Showing 211 - 220 of 428 annotations tagged with the keyword "Depression"
Victorian critic and poet Edmund Gosse was the child of respected zoologist Philip Gosse, a minister within the Plymouth Brethren, a fundamentalist evangelical sect. This memoir of Gosse’s childhood and young adulthood details his upbringing by parents whose faith and literal approach to Scripture directed all their domestic practices.
It details the older Gosse’s agony as he struggles to reconcile his scientific vocation with his religious faith in the face of the hefty challenges posed by Chambers, Lyell and Darwin’s mid-century hypotheses about the age of the earth and the diversity of its species.
Edmund’s own agony as he realizes his inability to fulfill his parents’ expectations for him in terms of religious vocation is another significant thread. While "father and son" is the primary relationship explored, the early parts of the memoir describe Emily Gosse’s influence on her son, particularly during her illness and death from breast cancer.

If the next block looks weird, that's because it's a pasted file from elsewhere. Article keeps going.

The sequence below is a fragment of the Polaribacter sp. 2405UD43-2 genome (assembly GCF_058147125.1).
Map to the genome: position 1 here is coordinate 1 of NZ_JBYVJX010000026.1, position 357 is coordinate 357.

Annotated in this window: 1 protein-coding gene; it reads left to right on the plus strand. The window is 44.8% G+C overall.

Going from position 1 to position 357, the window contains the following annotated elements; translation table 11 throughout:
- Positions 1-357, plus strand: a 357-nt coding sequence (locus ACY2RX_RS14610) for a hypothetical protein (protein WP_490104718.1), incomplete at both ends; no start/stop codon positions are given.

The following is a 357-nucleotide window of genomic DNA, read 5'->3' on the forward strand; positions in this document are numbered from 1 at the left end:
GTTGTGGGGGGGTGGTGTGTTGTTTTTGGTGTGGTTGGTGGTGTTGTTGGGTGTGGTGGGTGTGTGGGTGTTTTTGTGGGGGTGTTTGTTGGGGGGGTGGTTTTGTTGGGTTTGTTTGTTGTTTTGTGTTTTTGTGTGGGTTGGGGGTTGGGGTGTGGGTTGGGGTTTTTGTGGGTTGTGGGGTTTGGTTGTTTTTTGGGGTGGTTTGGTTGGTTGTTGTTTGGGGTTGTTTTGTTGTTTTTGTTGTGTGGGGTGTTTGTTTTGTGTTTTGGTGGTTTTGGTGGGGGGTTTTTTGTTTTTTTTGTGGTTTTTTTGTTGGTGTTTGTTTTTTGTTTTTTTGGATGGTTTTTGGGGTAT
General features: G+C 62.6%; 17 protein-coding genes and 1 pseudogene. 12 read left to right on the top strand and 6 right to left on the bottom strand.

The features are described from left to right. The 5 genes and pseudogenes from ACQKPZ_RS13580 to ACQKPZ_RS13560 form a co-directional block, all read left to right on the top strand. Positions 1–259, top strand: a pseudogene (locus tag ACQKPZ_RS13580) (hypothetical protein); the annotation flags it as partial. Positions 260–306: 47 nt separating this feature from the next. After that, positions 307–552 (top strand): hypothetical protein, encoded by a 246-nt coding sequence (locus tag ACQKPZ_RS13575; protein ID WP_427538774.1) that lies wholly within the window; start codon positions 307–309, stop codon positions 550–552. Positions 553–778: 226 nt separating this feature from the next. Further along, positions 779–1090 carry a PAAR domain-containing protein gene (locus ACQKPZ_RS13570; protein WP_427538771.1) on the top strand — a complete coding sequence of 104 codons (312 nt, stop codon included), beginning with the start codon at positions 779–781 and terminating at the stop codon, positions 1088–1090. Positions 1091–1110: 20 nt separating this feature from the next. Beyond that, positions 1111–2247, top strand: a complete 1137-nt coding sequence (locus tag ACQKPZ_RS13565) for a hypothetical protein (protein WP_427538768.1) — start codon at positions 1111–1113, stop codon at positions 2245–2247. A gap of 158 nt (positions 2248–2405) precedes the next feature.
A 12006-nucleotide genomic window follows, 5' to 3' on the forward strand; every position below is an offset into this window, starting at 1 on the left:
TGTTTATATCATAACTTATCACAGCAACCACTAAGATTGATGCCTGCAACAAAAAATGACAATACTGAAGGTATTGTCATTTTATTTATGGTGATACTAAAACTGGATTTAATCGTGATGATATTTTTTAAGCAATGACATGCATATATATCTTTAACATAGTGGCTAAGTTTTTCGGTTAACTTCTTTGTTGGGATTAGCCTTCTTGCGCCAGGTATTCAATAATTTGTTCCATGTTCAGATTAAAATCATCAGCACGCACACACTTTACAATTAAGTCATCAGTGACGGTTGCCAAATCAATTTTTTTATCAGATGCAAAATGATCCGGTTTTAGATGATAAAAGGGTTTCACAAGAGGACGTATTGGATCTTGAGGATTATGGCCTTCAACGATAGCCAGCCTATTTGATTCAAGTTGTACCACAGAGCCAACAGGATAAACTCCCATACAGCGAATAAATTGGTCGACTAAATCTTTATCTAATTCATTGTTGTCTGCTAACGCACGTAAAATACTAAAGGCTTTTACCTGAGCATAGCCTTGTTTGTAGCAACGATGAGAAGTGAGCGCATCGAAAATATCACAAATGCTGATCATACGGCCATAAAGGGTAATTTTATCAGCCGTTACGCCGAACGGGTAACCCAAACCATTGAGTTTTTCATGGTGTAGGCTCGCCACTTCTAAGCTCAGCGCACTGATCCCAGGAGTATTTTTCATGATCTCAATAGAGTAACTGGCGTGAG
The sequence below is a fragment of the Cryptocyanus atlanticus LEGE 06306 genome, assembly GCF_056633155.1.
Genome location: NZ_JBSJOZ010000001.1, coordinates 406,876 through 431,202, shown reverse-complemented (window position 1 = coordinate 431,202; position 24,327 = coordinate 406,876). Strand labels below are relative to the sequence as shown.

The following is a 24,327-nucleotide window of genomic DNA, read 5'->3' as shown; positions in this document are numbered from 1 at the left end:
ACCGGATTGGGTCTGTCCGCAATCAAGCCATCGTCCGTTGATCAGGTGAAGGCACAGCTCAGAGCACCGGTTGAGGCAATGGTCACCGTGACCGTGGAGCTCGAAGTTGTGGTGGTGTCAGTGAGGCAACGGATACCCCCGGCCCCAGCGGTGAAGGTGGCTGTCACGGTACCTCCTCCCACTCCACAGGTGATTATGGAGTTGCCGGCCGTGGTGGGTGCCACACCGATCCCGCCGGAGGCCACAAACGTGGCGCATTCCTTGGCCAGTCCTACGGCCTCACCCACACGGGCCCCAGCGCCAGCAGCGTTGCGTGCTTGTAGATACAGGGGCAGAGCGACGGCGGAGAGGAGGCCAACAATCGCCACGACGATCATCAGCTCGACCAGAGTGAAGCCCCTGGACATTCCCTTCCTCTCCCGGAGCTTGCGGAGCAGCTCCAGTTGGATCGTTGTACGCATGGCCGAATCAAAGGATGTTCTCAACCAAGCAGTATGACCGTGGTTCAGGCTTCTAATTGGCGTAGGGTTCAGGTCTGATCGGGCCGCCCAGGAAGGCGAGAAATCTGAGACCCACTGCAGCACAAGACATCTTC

This extraordinary anthology of 65 poems examines the relationship of parents to their grown children from the parents’ point of view. The poets are well known (among these, Grace Paley, Ruth Stone, Kumin, Maxine , Marilyn Hacker, Alicia Suskin Ostriker, Linda Pastan), and lesser known, female and male ( Dick Allen, Raymond Carver, Hayden Carruth, and Robert Creeley), but all poems deal head on with situations that often confront parents.
Situations examined are: the addiction of grown children ("To My Daughter"), their illnesses ("Pittsburgh," "Anorexia"), their own visible aging ("The Ways of Our Daughters"), the frustration of poor communication ("Lowater Bridge," "Harmonies for the Alienation of My Daughter," "Listen," "Potentially Fatal Toes," "Letter to a Son I Once Knew"), the way parents aren’t really the people their children think they are ("The Children"), and the joy when, even for a moment, love and safety reign ("Time, Place, and Parenthood," "Visual Ritual").
In these poems parents stand at the doorway and watch their children caring for their own children ("Sometimes," "Practicing") and they invoke family histories ("The Blessing," "Girl Children," "On an Old Photograph of My Son"). They dread the ringing of the phone ("Hours After Her Phone Call," "Long Distance Call from the Alone & Lonely") and they worry over children’s marriages, physical pains, and the disasters in their lives that parents cannot fix but feel they might have caused ("What I Need to Tell You," ""Letter: Thursday, 16 September," "Love is Not Love").